The options and any type of complication that may occur, will be discussed before starting the extraction procedure with the patient.
If the wisdom teeth have already begun to erupt through the surface of the gums, they can be removed with relative ease, as is done with any other tooth.
When the wisdom teeth are impacted it is a little harder to eliminate.
Extraction of the wisdom tooth is a common practice and is surely the best option to alleviate the symptoms that wisdom teeth generate.
Currently, specialists recommend the preventive extraction of wisdom teeth , before the discomfort occurs and are a problem for the oral health of the individual.
If swelling, infections, swallowing difficulties, fever or a lot of pain occur, antibiotics should be prescribed to prevent the infection from increasing or spreading to other parts of the body.
You can also prescribe the use of rinsing with warm salt water or with antibacterial mouthwash.
These actions are short-term to reduce inflammation and reduce tooth pain until definitive treatment can be performed.
This procedure can be as simple as the extraction of any other dental piece, or so complicated that it requires a more complicated surgical intervention.
As with any dental problem, it is important that the specialist in your regular dental checkup review the state of the wisdom teeth and recommend the ideal time to perform the extraction.
First, when it is necessary to remove the wisdom teeth, a panoramic radiograph of the mouth should be performed.
This gives the dentist a clear view of the position of the teeth and allows the diagnosis, to program the way in which extraction of the wisdom teeth is performed.
To perform the procedure, a local anesthetic is administered to numb the area around the tooth.
It is necessary to make an incision in the gum, and it may be necessary before extracting the tooth sectioned into small pieces.
The time it takes to extract the tooth varies, in some cases the procedure only takes a few minutes, but it is possible that in other cases it may take more than 30 minutes.
After the removal of the wisdom teeth, you may experience swelling, pain and discomfort, inside or outside the mouth, these symptoms are more intense during the first three days.
The medical guidelines must be followed without modifications.
The specialist prescribes analgesics, anti-inflammatories and a treatment for infections and other recommendations such as:
- Do not rinse until 24 hours after surgery.
- You can not brush your teeth. When the brushing is done on the area of the surgery, it should be done after 48 hours, gently and with great care.
- At 48 hours after the surgery, you should rinse your mouth at least 5 to 6 times a day, especially after eating, with a mixture of warm water with salt or mouthwashes containing chlorhexidine for 15 days.
- If the clot forms and normal bleeding has stopped, it is recommended to gently bite sterilized gauze with cold water in cold water for 45 minutes. This helps accelerate the clotting process.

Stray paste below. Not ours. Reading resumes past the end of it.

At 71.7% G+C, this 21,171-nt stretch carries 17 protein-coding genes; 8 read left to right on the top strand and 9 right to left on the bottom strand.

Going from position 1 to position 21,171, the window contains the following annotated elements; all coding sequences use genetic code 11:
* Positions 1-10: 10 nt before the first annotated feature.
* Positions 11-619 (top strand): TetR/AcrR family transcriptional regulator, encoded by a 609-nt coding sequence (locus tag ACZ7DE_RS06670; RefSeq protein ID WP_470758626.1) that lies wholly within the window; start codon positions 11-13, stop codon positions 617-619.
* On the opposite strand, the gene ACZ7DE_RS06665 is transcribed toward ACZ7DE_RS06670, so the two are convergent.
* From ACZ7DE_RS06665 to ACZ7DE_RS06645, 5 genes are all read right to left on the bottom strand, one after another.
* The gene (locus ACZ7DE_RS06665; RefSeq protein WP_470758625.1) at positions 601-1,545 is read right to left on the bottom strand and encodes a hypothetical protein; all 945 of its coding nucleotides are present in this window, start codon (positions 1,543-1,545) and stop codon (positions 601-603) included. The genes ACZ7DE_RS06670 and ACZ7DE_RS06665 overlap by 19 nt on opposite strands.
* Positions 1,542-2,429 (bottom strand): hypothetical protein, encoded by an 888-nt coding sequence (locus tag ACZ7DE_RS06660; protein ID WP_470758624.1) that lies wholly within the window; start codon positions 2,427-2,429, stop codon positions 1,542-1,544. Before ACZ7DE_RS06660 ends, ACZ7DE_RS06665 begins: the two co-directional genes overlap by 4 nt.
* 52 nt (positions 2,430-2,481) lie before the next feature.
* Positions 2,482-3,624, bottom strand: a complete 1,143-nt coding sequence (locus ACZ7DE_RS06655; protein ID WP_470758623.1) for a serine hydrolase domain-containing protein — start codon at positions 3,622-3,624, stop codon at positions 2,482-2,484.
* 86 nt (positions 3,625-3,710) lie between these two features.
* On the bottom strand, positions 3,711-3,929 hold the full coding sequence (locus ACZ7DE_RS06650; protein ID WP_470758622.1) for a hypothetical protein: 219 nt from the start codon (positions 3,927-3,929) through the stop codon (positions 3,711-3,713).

- If the side of the face where the extraction was made is immediately inflamed after surgery, a bag with ice should be placed for 30 minutes every 3 hours. This will help the inflammation to reduce rapidly.
- Do not smoke or drink, as nicotine irritates mouth sores and alcohol inhibits the effects of antibiotics.
- Points should be removed about a week after the surgery.
- Day-to-day activities should be restricted on the day of surgery and efforts and strong physical activity should be avoided after surgery.
Like all surgery, there are risks that are associated with the extraction of wisdom teeth.
These risks include infections or delays in healing, which are more likely when the patient smokes during recovery or if they have diabetes.
Another complication is the so-called ” dry alveolus “, which occurs when the coagulum normally formed after extraction is lost in the dental alveolus.
So the bone and nerves are exposed to the air, causing pain and delaying recovery.
This manifests as a painful sensation in the gum or jaw and in some cases the presence of a bad smell or taste that comes from the empty tooth socket.
There may also be a risk of damage to the nerves, which cause pain or numbness of the lower lip, chin, teeth, tongue, gums and a slight tingling sensation.
The removal of all wisdom teeth is not absolutely necessary.
When the wisdom tooth erupts cleanly through the gum tissue without compromising the adjacent tooth, the wisdom tooth can remain in the dental arch without any problem.
In these cases, dental hygiene is stricter, good brushing should be done, flossing is recommended.
It is imperative that the wisdom teeth be inspected regularly by a dentist to determine what is the proper diagnosis and the course that these teeth follow over time.
The situation of the wisdom teeth varies greatly in the ages between 16 and 23 years
Eventually, the wisdom teeth can cause pain, produced by a small flap of gum tissue that has been displaced by the exit of the wisdom tooth, which has swollen and barely covers the back of the tooth.
If there is enough space for the accommodation of the tooth, the excess tissue of the gum can be removed to solve this problem and extraction of the wisdom tooth is not necessary.
It is necessary to modify the brushing angle and increase the frequency of flossing.
It can help protect gum tissues by keeping them healthy and prevent the appearance of conditions such as painful gingivitis or infections that occur around the wisdom teeth.
In situations when the third molar has started its eruption through the gum tissue, but there is no occlusion or contact with other teeth, which interferes with its exit, the extraction should be considered.
When reviewing the position of erupting wisdom teeth, these teeth are often difficult to keep in good cleaning condition.
When these teeth acquire cavities, it is usually recommended to remove them instead of removing cavities or repair wisdom teeth with the use of fillings, root canals or crowns, which are indicated for the rest of the teeth successfully.